Razanajatovo N.H.,Institute Pasteur Of Madagascar Ipm | Richard V.,Epidemiology Unit | Hoffmann J.,Institute Pasteur Of Madagascar Ipm | Reynes J.-M.,Institute Pasteur Of Madagascar Ipm | And 4 more authors.
PLoS ONE | Year: 2011

Background: In Madagascar, despite an influenza surveillance established since 1978, little is known about the etiology and prevalence of viruses other than influenza causing influenza-like illnesses (ILIs). Methodology/Principal Findings: From July 2008 to June 2009, we collected respiratory specimens from patients who presented ILIs symptoms in public and private clinics in Antananarivo (the capital city of Madagascar). ILIs were defined as body temperature ≥38°C and cough and at least two of the following symptoms: sore throat, rhinorrhea, headache and muscular pain, for a maximum duration of 3 days. We screened these specimens using five multiplex real time Reverse Transcription and/or Polymerase Chain Reaction assays for detection of 14 respiratory viruses. We detected respiratory viruses in 235/313 (75.1%) samples. Overall influenza virus A (27.3%) was the most common virus followed by rhinovirus (24.8%), RSV (21.2%), adenovirus (6.1%), coronavirus OC43 (6.1%), influenza virus B (3.9%), parainfluenza virus-3 (2.9%), and parainfluenza virus-1 (2.3%). Co-infections occurred in 29.4% (69/235) of infected patients and rhinovirus was the most detected virus (27.5%). Children under 5 years were more likely to have one or more detectable virus associated with their ILI. In this age group, compared to those ≥5 years, the risk of detecting more than one virus was higher (OR = 1.9), as was the risk of detecting of RSV (OR = 10.1) and adenovirus (OR = 4.7). While rhinovirus and adenovirus infections occurred year round, RSV, influenza virus A and coronavirus OC43 had defined period of circulation. Conclusions: In our study, we found that respiratory viruses play an important role in ILIs in the Malagasy community, particularly in children under 5 years old. These data provide a better understanding of the viral etiology of outpatients with ILI and describe for the first time importance of these viruses in different age group and their period of circulation. © 2011 Razanajatovo et al.

Tollenaere C.,Montpellier SupAgro | Rahalison L.,Institute Pasteur Of Madagascar Ipm | Ranjalahy M.,Institute Pasteur Of Madagascar Ipm | Duplantier J.-M.,Montpellier SupAgro | And 3 more authors.
EcoHealth | Year: 2010

In Madagascar, the black rat, Rattus rattus, is the main reservoir of plague (Yersinia pestis infection), a disease still responsible for hundreds of cases each year in this country. This study used experimental plague challenge to assess susceptibility in wild-caught rats to better understand how R. rattus can act as a plague reservoir. An important difference in plague resistance between rat populations from the plague focus (central highlands) and those from the plague-free zone (low altitude area) was confirmed to be a widespread phenomenon. In rats from the plague focus, we observed that sex influenced plague susceptibility, with males slightly more resistant than females. Other individual factors investigated (weight and habitat of sampling) did not affect plague resistance. When infected at high bacterial dose (more than 10 5 bacteria injected), rats from the plague focus died mainly within 3-5 days and produced specific antibodies, whereas after low-dose infection (< 5,000 bacteria), delayed mortality was observed and surviving seronegative rats were not uncommon. These results concerning plague resistance level and the course of infection in the black rat would contribute to a better understanding of plague circulation in Madagascar. © 2010 International Association for Ecology and Health.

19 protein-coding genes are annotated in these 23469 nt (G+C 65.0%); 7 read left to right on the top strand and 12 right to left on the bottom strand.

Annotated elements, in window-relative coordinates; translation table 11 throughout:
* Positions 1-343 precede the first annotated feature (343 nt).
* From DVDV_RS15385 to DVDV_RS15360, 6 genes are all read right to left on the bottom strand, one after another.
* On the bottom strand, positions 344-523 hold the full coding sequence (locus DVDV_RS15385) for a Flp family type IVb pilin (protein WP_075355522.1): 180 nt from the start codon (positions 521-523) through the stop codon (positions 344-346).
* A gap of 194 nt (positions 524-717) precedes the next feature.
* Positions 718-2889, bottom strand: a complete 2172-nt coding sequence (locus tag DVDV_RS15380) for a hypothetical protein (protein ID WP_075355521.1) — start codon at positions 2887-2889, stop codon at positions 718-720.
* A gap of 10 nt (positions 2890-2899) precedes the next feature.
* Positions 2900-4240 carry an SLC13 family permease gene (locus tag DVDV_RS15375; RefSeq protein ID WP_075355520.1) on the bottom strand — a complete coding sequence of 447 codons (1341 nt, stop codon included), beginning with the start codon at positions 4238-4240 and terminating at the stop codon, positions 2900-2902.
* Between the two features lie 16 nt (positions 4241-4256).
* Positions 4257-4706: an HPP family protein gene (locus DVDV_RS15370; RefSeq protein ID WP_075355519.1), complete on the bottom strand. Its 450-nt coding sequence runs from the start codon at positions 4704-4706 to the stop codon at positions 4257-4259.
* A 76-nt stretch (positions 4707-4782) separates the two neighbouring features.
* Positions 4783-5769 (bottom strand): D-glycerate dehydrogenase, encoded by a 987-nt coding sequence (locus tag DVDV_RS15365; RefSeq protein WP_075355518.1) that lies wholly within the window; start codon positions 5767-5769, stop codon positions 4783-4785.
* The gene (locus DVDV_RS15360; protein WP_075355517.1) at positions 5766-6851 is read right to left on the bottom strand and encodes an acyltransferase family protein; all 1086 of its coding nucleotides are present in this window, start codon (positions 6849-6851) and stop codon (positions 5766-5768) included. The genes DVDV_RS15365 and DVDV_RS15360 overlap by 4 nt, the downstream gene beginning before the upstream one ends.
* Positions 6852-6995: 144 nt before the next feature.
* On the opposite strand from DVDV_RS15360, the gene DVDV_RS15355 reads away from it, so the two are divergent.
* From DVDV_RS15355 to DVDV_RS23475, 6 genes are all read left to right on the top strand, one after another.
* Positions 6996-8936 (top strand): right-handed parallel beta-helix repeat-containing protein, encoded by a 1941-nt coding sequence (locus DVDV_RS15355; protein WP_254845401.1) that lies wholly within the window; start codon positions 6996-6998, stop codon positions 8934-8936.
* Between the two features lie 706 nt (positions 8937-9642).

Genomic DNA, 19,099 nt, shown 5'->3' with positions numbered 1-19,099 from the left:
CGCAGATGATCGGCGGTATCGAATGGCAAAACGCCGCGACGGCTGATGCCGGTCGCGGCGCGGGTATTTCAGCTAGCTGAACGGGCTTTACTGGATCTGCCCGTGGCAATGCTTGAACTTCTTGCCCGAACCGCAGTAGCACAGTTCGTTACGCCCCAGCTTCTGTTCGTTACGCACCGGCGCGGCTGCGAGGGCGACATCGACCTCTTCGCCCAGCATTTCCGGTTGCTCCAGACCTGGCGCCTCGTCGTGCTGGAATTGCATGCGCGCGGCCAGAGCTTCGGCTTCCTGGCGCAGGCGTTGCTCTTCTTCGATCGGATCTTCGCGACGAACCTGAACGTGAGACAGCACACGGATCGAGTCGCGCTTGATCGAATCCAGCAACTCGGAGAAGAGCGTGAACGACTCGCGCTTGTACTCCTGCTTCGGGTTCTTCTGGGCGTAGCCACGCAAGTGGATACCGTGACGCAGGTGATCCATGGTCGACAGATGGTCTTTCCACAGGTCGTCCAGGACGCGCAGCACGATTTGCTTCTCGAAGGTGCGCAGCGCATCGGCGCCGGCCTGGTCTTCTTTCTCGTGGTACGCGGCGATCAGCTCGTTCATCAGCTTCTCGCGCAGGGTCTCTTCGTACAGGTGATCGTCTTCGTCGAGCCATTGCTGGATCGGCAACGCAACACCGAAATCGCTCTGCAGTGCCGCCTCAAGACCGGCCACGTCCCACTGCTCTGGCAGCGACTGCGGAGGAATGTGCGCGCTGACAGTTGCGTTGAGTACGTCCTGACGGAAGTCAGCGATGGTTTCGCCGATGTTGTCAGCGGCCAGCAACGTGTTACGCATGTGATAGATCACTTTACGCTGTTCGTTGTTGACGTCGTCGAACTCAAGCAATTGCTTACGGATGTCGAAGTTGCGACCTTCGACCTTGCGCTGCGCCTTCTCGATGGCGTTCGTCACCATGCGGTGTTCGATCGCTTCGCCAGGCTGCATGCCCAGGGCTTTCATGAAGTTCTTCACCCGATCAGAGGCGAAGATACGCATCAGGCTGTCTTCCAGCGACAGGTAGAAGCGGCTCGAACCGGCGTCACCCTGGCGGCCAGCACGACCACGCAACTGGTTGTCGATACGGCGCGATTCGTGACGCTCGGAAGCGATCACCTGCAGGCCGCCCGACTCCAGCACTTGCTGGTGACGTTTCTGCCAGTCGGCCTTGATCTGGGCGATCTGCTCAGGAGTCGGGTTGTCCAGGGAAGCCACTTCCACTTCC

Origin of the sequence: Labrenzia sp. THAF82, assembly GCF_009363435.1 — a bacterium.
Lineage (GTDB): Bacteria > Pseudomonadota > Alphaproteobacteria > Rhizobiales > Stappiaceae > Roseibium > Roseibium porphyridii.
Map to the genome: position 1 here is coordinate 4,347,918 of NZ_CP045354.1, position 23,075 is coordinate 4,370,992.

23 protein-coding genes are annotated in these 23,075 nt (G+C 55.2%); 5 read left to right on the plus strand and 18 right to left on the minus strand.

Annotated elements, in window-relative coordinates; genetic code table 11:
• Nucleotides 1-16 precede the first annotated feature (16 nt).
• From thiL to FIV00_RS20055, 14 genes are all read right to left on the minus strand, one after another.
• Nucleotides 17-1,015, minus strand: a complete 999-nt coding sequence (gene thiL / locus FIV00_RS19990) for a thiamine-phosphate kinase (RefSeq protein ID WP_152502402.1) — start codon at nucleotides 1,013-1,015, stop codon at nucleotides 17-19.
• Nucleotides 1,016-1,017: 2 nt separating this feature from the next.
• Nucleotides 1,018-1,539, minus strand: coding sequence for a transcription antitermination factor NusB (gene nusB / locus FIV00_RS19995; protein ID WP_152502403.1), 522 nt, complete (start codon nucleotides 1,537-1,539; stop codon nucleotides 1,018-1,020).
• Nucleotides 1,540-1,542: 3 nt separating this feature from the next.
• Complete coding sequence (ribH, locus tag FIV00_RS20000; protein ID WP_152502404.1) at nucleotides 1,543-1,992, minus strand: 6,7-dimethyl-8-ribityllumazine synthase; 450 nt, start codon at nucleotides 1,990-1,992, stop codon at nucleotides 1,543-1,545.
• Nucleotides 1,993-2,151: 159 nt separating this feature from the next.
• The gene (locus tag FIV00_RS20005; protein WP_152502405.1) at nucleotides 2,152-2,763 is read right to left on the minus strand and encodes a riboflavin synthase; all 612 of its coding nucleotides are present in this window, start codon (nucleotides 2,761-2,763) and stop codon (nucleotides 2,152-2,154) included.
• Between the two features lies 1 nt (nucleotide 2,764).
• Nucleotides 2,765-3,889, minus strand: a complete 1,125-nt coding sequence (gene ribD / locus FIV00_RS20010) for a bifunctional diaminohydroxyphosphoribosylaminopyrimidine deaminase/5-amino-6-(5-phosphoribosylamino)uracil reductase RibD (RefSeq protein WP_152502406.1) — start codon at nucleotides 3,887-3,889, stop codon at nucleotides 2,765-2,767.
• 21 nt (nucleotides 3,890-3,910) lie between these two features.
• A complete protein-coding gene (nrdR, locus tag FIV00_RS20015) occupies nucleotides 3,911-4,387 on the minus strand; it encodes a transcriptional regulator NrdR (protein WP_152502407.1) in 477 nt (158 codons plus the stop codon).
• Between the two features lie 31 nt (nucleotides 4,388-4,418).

Rabarison H.,University of Antananarivo | Rakotondrafara A.,University of Antananarivo | Razafimandimbison S.G.,University of Stockholm | Ratsimbason M.,Center National Of Recherche Pharmaceutique Cnarp | And 4 more authors.
Scripta Botanica Belgica | Year: 2013

Background and methods - Cedrelopsis (Rutaceae), commonly known as Katrafay, is an endemic genus of Madagascar and consists of eight species of trees and shrubs growing on different substrates and in primary and/or modified ecosystems. These species of Cedrelopsis are plant parts most used plants for several purposes. Thus, an ecological assessment was undertaken in aim to understand the pressures and threats to populations, define their conservation status, and establish a strategy for sustainable management. Key results - Approximately 65 to 100% of subpopulations of Cedrelopsis are in sites with no appropriate conservation measure. Timber and habitat loss are the major threats. Cedrelopsis procera is critically endangered, while C. gracilis, C. longibracteata, C. ambanjensis, and C. rakotozafyi are in danger of extinction; C. trivalvis, C. grevei, and C. microfoliolata are vulnerable. Discussion and conclusion - Human activities including wood use and burning are the main pressures contributing to the depletion of species. As regards their conservation status, Cedrelopsis species are actually in an intermediate level between the categories "vulnerable" (VU) and "critically endangered" (CR). Managing their populations and habitats requires effective participation of key players.© 2013 National Botanic Garden of Belgium. All rights reserved.